Should companies prefer to be financed by debt or private equity?

Debt finance and Private equity investment are two popular options when financing growth. Which option is the best for your business?

Is debt still a good way to finance your company?

In the past few years, UK and global companies have shifted their capital structure from equity financing to debt financing. The reason was the belief that interest rates would remain permanently low and are encouraged by the tax deductibility of interest cost compared to dividends. The assumption was fair. Government debt levels are very high, which should suppress government yields, and thus corporate yields, for the foreseeable future. Even at 8% inflation, the UK 10-year yield is lower than 10%. As a result, debt (short and long term) for the FTSE All-Share has risen by 43% from 2018 to 2020 and by 30% until April 2022. At the same time, the median FTSE All-Share company has extended its outstanding shares (equity financing) by less than 1%. However, we feel that this practice may well be challenged over the coming period. Corporate spreads (the difference between the government and the corporate yield) have been rising since the beginning of 2022, as a result of a more aggressive rate policy by the Bank of England. As the cost of debt rises, companies may need to start to rethink the way they are financing themselves. 

Should companies instead opt for Private Equity?

Momentum for private equity is certainly high. There are record levels of “dry powder” as a result of successful fundraising by existing and new Private Equity Funds over the last 5 years and a more circumspect investment environment in the run-up to Brexit and the onset of the pandemic. This has led to an increasing need for those funds to deploy capital, coupled with the desire by an increasing number of companies to utilise private equity financing to fund growth. The UK’s private equity market saw 1,545 deals for 2021, worth £15bn. This is 400 deals more than 2020 and 300 deals more than 2019. However, the focus of that investment has been on companies that have demonstrated an ability to grow during challenging times and who are likely to benefit from the structural changes resulting from the pandemic – for example, two-thirds of last year’s deals were in the Tech and Telecom Sector. The increasing impetus for and focus on ESG (Environment, Social, Governance) is also driving Private Equity investment with a number of dedicated funds forming focused on this part of the market.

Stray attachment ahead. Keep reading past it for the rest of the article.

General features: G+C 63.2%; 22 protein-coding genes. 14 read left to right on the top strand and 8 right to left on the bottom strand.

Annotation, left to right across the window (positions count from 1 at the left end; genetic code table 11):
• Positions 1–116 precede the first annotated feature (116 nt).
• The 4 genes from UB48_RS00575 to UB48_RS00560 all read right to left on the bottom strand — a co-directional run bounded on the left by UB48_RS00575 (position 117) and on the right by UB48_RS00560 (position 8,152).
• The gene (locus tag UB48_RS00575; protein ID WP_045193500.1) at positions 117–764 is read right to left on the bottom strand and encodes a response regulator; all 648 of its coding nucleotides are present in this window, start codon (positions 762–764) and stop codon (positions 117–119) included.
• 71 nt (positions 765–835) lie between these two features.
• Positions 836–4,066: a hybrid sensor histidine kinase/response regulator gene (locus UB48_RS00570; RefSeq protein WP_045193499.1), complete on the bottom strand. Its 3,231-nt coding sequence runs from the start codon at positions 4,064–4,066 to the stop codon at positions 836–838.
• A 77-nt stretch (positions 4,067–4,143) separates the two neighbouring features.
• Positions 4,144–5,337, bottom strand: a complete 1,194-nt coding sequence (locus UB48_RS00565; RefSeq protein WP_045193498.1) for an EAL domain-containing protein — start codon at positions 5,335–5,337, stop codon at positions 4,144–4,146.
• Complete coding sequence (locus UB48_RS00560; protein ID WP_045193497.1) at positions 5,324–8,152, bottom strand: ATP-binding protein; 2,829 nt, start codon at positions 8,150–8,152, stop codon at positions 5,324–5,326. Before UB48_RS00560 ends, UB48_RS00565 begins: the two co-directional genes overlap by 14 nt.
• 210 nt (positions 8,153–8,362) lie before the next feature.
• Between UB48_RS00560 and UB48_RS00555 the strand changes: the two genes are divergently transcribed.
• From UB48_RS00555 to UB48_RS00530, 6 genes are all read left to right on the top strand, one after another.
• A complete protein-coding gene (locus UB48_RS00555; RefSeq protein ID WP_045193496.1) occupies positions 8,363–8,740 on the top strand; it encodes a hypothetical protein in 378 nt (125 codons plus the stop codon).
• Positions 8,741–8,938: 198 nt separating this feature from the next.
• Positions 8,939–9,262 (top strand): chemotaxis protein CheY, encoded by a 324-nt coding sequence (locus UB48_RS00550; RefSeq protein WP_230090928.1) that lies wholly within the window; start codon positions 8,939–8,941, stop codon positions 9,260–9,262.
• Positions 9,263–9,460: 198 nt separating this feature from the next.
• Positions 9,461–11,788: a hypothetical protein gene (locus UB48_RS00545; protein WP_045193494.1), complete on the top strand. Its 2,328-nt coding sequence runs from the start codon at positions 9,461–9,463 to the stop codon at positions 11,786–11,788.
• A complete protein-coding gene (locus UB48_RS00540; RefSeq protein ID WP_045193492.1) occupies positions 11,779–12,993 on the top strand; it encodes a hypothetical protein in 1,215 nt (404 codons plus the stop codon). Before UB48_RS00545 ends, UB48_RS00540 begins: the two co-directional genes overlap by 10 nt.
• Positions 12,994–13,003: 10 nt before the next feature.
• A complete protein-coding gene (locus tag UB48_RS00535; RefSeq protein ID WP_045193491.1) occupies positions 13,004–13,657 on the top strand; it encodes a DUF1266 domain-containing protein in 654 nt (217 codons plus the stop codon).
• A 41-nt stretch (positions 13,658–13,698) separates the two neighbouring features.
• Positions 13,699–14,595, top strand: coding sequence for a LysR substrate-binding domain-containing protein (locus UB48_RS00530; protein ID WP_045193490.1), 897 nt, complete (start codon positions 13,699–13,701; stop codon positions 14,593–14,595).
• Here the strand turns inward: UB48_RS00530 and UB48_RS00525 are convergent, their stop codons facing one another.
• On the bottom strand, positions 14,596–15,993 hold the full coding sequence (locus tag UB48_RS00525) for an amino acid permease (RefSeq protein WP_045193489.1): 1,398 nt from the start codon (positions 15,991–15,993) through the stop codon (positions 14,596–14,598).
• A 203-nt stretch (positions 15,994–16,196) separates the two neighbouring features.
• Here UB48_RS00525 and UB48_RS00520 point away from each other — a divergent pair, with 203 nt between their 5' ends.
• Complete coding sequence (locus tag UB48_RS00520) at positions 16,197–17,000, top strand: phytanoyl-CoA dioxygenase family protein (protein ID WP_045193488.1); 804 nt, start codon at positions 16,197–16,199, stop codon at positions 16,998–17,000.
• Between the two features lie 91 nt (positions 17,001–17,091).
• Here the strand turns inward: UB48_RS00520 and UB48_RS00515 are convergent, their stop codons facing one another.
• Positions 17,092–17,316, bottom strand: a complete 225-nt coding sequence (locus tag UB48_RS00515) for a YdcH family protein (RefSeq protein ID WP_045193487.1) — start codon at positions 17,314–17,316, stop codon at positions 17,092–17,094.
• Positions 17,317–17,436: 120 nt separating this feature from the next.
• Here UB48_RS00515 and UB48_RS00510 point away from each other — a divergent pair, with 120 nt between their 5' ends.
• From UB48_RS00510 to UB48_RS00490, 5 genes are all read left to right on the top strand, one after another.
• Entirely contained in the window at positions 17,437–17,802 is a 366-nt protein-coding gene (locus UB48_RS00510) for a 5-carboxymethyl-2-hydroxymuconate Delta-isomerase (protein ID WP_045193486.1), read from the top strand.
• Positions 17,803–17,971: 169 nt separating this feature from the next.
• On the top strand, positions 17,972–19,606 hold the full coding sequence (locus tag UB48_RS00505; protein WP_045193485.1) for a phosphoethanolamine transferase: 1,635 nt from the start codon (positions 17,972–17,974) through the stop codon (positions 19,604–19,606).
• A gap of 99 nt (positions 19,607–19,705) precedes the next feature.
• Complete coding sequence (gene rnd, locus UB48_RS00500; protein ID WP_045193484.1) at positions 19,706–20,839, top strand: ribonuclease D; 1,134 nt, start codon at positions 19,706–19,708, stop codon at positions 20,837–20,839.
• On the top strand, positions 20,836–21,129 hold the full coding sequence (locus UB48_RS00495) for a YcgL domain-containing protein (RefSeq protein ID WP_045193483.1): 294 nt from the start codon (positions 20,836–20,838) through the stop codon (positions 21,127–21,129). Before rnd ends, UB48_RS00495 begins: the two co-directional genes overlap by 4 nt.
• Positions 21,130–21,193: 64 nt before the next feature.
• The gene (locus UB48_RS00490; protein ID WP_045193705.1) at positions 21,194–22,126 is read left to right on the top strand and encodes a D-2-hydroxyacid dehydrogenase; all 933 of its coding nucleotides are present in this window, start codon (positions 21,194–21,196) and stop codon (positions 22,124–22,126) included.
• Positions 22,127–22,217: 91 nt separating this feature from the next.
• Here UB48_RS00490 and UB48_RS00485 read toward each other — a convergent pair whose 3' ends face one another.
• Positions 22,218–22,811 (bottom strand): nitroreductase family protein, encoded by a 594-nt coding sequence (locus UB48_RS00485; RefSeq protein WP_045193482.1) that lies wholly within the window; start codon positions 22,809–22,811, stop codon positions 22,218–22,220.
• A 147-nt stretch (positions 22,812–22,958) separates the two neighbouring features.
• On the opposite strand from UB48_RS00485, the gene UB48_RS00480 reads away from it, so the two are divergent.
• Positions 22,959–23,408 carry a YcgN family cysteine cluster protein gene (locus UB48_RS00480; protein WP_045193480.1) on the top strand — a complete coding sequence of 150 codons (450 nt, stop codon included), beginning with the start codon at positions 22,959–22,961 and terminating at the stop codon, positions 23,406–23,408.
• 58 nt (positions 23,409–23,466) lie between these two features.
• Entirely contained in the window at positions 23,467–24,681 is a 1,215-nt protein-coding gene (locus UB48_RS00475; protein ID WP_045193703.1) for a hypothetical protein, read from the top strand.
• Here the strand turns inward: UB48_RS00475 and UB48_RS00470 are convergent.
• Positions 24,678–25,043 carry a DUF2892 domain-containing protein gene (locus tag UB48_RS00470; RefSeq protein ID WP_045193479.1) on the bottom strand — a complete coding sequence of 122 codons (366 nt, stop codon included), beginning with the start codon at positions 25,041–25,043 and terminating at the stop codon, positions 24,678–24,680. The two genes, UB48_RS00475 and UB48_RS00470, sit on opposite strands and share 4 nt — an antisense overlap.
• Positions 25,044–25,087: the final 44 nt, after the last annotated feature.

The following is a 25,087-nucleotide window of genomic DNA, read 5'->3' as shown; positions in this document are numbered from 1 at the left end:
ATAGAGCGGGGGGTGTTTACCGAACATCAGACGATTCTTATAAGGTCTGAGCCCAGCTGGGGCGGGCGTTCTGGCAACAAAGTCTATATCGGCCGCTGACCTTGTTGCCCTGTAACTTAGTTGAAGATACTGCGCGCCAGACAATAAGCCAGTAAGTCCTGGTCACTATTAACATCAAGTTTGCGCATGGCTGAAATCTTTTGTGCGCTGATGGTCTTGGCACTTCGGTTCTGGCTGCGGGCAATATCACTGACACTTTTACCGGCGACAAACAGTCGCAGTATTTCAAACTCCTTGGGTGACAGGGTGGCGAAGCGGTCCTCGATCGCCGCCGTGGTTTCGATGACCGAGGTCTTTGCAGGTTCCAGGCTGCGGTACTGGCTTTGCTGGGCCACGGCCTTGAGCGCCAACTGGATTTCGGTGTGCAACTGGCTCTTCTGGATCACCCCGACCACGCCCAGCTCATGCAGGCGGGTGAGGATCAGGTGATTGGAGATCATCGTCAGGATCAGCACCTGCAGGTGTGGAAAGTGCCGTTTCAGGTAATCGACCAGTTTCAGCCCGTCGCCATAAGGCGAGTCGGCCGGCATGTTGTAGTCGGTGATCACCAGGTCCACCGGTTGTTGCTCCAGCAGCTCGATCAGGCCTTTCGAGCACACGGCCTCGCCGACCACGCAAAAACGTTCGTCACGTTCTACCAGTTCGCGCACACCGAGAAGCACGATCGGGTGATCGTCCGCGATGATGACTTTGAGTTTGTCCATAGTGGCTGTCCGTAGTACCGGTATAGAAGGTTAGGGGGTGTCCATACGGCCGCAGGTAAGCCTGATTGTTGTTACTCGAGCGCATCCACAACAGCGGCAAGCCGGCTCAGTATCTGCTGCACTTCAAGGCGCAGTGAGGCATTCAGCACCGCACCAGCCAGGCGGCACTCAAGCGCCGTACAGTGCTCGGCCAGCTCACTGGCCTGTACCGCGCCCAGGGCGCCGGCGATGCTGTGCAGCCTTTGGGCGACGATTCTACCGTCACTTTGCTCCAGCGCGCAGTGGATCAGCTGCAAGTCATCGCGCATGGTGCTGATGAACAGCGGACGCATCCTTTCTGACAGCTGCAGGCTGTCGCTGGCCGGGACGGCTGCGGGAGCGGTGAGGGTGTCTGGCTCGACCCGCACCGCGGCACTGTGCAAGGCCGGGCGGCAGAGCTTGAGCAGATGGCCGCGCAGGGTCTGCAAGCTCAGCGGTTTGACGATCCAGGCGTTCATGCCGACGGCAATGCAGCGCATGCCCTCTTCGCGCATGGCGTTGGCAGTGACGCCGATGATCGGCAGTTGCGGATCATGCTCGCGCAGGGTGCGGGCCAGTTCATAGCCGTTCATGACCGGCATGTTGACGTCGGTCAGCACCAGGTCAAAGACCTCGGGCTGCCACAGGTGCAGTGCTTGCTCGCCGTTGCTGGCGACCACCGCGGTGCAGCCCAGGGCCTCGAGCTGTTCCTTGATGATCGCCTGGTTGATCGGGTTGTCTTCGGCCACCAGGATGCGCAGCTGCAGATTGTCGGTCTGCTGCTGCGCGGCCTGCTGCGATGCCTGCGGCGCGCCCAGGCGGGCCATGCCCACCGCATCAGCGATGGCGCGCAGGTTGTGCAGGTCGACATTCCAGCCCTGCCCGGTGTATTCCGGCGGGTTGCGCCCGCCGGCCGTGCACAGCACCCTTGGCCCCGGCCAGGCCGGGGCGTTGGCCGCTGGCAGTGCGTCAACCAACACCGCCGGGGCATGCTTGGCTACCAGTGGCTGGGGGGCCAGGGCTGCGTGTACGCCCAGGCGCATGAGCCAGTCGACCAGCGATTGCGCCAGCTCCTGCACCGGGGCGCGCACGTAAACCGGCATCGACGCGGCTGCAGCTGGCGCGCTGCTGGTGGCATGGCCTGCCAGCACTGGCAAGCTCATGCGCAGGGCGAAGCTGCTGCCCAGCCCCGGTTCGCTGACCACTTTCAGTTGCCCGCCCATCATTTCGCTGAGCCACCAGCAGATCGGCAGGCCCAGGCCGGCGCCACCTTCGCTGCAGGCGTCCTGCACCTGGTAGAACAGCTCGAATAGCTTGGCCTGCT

What is interesting is that in 2020, the average valuation was 8.7x earnings, whereas in 2021 that number rose to 9.6x. Global Private Equities sit on an estimated $2tn of unused capital. With global inflation running at 6.7%, its highest level in a generation, holding that capital as cash will become significantly counterproductive, unless it is put to work generating a higher return. This means that all other things being equal, as demand for investment opportunities continues to exceed supply, Private Equity Firms should be willing to pay even higher multiples than previously, in order to put their money to work.

So how should companies finance themselves?

Many companies will need extra financing, as they wrestle with new supply chain and ESG realities. Corporate CFOs will certainly become more apprehensive about debt financing, as the UK central bank is set on increasing the cost of debt significantly this year.  

Yields are set to go higher, and the cost to refinance the debt incurred could remain high in the years to come.

This being said, over the last 10 years, there has been a significant rise in alternative sources of debt funding in the UK market, beyond the typical high street banks. This has included the significant increase in specialist Asset Based Lenders and private debt funds, providing more options for CFOs that sit somewhere between traditional high street debt and equity.  These ‘alternative’ debt funders are often able to lend at higher leverage multiples than traditional high street banks, and the higher interest cost that this attracts is balanced by more flexible structures such as non-amortising loans, less strict covenants and fewer restrictions on the use of this capital which means that debt capital from such sources has been used to fund activities which historically would have required equity finance.

On the other hand, choosing to go public (Public Equity) in a very volatile, post-Quantitative Easing environment, could be dangerous. Stock markets are fairly unpredictable. While they remain high and offer much more attractive valuations than private equity (on average at least 50% higher), investor preference for equities is mostly a result of aversion to debt and fear of commodity volatility. An economic recession could push prices and the earnings multiples investors are willing to pay downward. 

It stands to reason then, that many companies, listed or otherwise, could decide to reduce risk and opt for private equity financing over debt financing, even at lower multiples.

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